Forgotten churches on the Pilgrims’ Way

‘In the shadow of a tall, nine-arched, red brick railway viaduct, a long, thin, green valley extends besides the River Darent in Kent,’ writes Peter Stanford in his new book If These Stones Could Talk.

He is describing the Pilgrims’ Way as it runs south from Dartford to Otford. Thomas Becket came this way in his last weeks before death and Henry VIII as a pilgrim in his earlier years.

Peter is here to find a vital church for his history of Christianity in Britain and Ireland through twenty buildings. In the Darent Valley it is not Eynsford church where the feud between archbishop and king began or even Lullingstone’s lovely ‘church on the lawn’.

It is the building disguised as Lullingstone’s Roman Villa. Appropriately the Pilgrims’ Way passes the door and you can stop to have your passport stamped.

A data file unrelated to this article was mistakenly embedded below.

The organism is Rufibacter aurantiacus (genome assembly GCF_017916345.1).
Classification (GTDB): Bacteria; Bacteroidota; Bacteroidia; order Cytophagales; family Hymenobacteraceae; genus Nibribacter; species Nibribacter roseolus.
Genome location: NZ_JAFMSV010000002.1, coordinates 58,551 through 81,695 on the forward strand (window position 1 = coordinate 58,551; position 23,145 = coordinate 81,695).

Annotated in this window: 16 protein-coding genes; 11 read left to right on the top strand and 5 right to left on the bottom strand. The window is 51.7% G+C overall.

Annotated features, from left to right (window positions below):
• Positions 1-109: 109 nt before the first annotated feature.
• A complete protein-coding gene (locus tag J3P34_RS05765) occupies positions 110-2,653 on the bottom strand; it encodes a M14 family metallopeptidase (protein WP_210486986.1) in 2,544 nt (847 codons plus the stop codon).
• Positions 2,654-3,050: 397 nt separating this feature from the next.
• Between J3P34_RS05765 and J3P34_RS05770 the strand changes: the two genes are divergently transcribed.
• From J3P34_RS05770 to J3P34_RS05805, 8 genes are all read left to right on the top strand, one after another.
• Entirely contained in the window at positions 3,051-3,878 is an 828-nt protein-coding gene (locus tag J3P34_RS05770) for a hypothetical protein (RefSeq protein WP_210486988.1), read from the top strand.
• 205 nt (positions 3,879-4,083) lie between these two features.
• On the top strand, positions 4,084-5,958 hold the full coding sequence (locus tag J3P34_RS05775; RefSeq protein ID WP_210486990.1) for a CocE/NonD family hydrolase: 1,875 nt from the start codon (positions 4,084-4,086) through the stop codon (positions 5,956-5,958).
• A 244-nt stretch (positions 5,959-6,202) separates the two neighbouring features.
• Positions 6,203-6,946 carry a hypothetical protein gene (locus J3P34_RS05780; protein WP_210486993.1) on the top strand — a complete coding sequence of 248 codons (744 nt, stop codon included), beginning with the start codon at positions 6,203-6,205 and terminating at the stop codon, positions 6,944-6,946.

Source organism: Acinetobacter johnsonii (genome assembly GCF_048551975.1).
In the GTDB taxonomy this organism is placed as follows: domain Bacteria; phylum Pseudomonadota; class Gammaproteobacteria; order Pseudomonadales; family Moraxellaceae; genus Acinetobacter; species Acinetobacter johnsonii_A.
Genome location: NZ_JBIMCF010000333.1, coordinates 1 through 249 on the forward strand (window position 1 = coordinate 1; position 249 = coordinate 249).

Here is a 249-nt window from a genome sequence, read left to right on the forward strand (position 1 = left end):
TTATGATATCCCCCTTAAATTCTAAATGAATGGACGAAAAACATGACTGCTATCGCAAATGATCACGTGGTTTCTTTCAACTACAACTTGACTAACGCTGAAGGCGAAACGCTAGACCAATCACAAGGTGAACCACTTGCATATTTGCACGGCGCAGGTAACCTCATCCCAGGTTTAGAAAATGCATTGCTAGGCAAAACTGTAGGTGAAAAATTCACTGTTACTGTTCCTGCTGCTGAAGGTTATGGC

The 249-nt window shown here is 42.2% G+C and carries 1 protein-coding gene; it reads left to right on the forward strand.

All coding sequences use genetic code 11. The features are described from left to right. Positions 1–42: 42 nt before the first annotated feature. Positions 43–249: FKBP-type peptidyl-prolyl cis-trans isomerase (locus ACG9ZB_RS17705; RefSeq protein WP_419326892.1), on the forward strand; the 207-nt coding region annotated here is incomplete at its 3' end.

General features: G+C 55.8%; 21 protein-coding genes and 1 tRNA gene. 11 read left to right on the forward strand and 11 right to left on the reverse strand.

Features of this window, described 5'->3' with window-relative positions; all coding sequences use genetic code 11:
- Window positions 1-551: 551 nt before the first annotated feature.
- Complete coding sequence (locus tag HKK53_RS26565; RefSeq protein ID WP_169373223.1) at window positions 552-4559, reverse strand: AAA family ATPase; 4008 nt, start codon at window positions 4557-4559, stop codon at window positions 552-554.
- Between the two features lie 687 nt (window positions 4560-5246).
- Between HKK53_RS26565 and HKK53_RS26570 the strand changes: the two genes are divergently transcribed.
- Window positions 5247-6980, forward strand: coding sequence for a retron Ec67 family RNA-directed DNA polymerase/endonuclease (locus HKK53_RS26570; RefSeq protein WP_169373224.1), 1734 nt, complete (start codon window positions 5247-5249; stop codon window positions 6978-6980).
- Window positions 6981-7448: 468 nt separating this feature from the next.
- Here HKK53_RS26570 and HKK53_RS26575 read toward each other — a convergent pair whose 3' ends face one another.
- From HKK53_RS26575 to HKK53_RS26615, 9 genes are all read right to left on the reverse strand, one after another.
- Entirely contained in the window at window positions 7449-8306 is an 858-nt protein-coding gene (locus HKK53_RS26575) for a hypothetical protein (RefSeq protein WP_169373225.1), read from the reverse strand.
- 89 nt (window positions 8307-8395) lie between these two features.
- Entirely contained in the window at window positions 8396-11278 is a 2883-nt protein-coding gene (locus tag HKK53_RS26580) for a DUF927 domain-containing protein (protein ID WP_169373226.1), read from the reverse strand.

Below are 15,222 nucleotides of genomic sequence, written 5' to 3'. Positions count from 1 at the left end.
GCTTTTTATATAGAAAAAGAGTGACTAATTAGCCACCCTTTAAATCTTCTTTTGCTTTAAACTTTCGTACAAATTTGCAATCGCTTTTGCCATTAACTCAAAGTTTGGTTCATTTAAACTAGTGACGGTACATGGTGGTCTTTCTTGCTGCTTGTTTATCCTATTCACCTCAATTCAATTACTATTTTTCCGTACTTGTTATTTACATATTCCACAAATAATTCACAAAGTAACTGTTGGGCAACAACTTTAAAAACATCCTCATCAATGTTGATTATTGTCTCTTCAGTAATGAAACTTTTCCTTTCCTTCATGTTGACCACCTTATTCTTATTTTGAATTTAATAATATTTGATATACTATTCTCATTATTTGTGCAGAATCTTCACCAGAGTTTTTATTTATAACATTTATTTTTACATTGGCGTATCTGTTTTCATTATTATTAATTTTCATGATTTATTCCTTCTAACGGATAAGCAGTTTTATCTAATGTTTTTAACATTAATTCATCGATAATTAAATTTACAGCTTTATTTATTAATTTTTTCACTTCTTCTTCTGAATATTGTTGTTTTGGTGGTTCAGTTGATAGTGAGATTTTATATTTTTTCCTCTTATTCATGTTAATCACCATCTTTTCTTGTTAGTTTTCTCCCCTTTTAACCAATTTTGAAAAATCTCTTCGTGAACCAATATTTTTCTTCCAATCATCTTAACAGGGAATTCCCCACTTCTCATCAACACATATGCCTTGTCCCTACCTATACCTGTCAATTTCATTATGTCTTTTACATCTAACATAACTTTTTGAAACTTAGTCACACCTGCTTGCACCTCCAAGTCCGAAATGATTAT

But go deeper inside and you will find evidence of an early church which may have had worshippers in the 4th century. Here is a chapel or a purpose built house church making it the oldest known site of Christian worship in the UK.

The author takes a wider look at Canterbury Cathedral suggesting that it had important saints before Becket’s murder brought greater crowds.

But even more arresting is the chapter on St Martin’s Church at Canterbury. It said to pilgrims arriving at Santiago de Compostela that they should stay awhile to look round rather than just heading home at once.

So pilgrims arriving at Canterbury should stay to walk on for just half a mile up to St Martin’s which is Britain’s oldest church and one of huge resonance.

If These Stones Could Talk offers a sweep of history around interesting places with a handy timeline and good index.

If These Stones Could Talk: The History of Christianity in Britain and Ireland through Twenty Buildings by Peter Stanford (Hodder £20).

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